In March, one of the measures the TaxPayers’ Alliance suggested to tackle the coronavirus public health emergency was the suspension of suspending Sunday trading restrictions. Positively, Parliament seems to be waking up to how a suspension could aid the effort against the coronavirus, with 40 MPs putting the idea of a temporary suspension to business secretary Alok Sharma.
But there are plenty of reasons to support making any suspension permanent. There is a growing sense in Britain that restarting the economy is a key priority. The chancellor and business secretary should realise that suspending Sunday trading laws would aid this effort, providing a big boost to a recovering economy.
What are Sunday Trading Laws?
The Sunday Trading Act 1994 mandates that shops over 280 square metres in England and Wales only open on Sunday for six consecutive hours between 10am and 6pm. Before its introduction, buying and selling on a Sunday was by and large illegal. Thatcher’s government tried to introduce the more radical Shops Bill in 1986 but it was defeated in the House of Commons at the second reading and the effort was shelved. The 1986 Bill would have brought England and Wales in line with Scotland, where shops have always been legally able to open whenever they like. The 1994 Act was ultimately a compromise, designed to achieve a liberalisation for retailers whilst still appeasing members of parliament and campaigners that wanted Sunday treated differently.
It’s worth noting that there have been gaps in the Sunday trading laws. It was lifted for eight weekends in 2012 for the London Olympic and Paralympic Games. The justification given by then chancellor George Osborne was that it would help maximise the economic benefits of the Games. According to Mark Allatt, director of campaign group Open Sundays, “sales rose 3.2 per cent compared to the previous year.” 1
Why should the restrictions be scrapped?
The government should have lifted these restrictions during the pandemic. But we must also consider economic recovery in the long run. Free market capitalism is the only feasible way out of our current plight. Permanently removing burdensome regulations such as Sunday trading laws would be a vital first step in boosting economic growth. Open Sundays estimates that removing restrictions would benefit the country to the tune of £20.3 billion over 20 years.2 Both the Federation of British Business and British Retail Consortium were supportive of a previous pilot in certain areas of England and Wales, as part of attempted reform in the Enterprise Act 2016.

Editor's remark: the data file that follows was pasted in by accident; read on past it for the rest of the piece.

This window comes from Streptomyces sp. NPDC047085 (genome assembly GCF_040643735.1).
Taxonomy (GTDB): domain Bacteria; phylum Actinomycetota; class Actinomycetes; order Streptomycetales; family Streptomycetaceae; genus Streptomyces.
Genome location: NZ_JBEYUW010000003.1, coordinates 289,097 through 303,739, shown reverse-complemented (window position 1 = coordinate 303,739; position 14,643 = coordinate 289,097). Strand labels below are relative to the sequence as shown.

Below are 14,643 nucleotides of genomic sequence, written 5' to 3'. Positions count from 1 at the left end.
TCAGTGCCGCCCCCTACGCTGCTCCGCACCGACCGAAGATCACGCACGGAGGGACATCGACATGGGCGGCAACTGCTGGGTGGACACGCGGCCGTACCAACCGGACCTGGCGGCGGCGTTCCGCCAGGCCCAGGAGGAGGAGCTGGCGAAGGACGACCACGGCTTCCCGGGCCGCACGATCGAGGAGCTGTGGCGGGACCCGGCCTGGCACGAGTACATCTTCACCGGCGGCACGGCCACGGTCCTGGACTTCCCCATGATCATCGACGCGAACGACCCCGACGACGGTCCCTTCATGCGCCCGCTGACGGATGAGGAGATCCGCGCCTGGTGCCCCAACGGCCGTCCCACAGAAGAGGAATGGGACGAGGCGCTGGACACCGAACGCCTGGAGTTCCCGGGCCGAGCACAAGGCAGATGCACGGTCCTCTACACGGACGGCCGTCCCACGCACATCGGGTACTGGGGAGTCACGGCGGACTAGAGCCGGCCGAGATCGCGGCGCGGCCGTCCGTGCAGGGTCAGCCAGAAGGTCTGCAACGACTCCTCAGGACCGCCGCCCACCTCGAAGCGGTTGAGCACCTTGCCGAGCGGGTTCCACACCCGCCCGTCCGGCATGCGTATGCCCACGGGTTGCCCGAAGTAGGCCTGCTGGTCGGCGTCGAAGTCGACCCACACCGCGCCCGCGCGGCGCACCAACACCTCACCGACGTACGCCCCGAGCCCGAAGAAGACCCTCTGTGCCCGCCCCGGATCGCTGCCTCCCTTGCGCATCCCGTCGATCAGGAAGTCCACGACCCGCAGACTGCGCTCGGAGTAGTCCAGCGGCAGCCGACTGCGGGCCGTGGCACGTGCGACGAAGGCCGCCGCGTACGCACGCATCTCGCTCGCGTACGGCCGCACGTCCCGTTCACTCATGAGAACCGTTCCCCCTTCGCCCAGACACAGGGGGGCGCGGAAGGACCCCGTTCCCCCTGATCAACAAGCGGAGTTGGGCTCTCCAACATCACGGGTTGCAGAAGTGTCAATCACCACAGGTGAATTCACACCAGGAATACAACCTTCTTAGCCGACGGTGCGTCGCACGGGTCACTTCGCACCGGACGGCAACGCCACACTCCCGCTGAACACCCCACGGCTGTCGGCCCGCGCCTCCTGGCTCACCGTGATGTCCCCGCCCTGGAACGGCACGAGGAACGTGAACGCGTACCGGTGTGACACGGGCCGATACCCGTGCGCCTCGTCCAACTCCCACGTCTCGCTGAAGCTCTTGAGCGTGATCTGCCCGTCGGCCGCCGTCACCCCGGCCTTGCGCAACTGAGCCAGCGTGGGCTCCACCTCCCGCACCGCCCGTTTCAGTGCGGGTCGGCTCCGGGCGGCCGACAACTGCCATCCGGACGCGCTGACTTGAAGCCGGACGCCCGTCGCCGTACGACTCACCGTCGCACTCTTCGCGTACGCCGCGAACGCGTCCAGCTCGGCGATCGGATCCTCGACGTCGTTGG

The current crisis has highlighted exactly why such restrictions make little sense and actually harm workers and consumers. We’ve all seen the enormous queues for supermarkets and should be doing everything possible to reduce bottlenecks - suspending Sunday trading laws would do exactly that. One supermarket chain has already taken the initiative. Morrisons has breached the Sunday Trading Act by allowing shoppers, specifically NHS staff, to purchase products from 9am. The firm is technically breaking the law. But it seems from the response that the government at least acknowledges that during this time of crisis such arbitrary restrictions are unhelpful.
In the coming months, perhaps more than ever, it will be vital that we do everything possible to boost the economy. Many people have lost their jobs as a result of the pandemic. Chancellor Rishi Sunak and the Treasury will face a difficult job, both balancing the books and getting the economic engines roaring again in the coming years. Not only would suspending Sunday trading laws make life easier for shoppers, but it could offer a major lifeline for those desperately seeking employment. If stores were open for longer, it is not unreasonable to assume that they would need more staff to fill them. Currently, there is no shortage in the supply of labour to the market. Should the economy begin to recover once the most intense social restrictions are removed, there will be even more need for new jobs, including in supermarkets, to fill the gaps.
Supermarkets and their employees are working wonders to keep the nation supplied with food and to limit the spread of coronavirus. Many chains have been quick to install plastic screens at checkouts, as well as regularly sanitising trolleys to protect staff and shoppers. Their supply chains haven’t faltered - we’ve seen the brilliance of free markets first hand. That innovative, competitive edge is exactly what will be needed to drive the economy forward once the current crisis ends. If supermarkets want to open for longer on Sunday (pandemic or no pandemic) - and their customers want them to - why should they be prevented from doing so?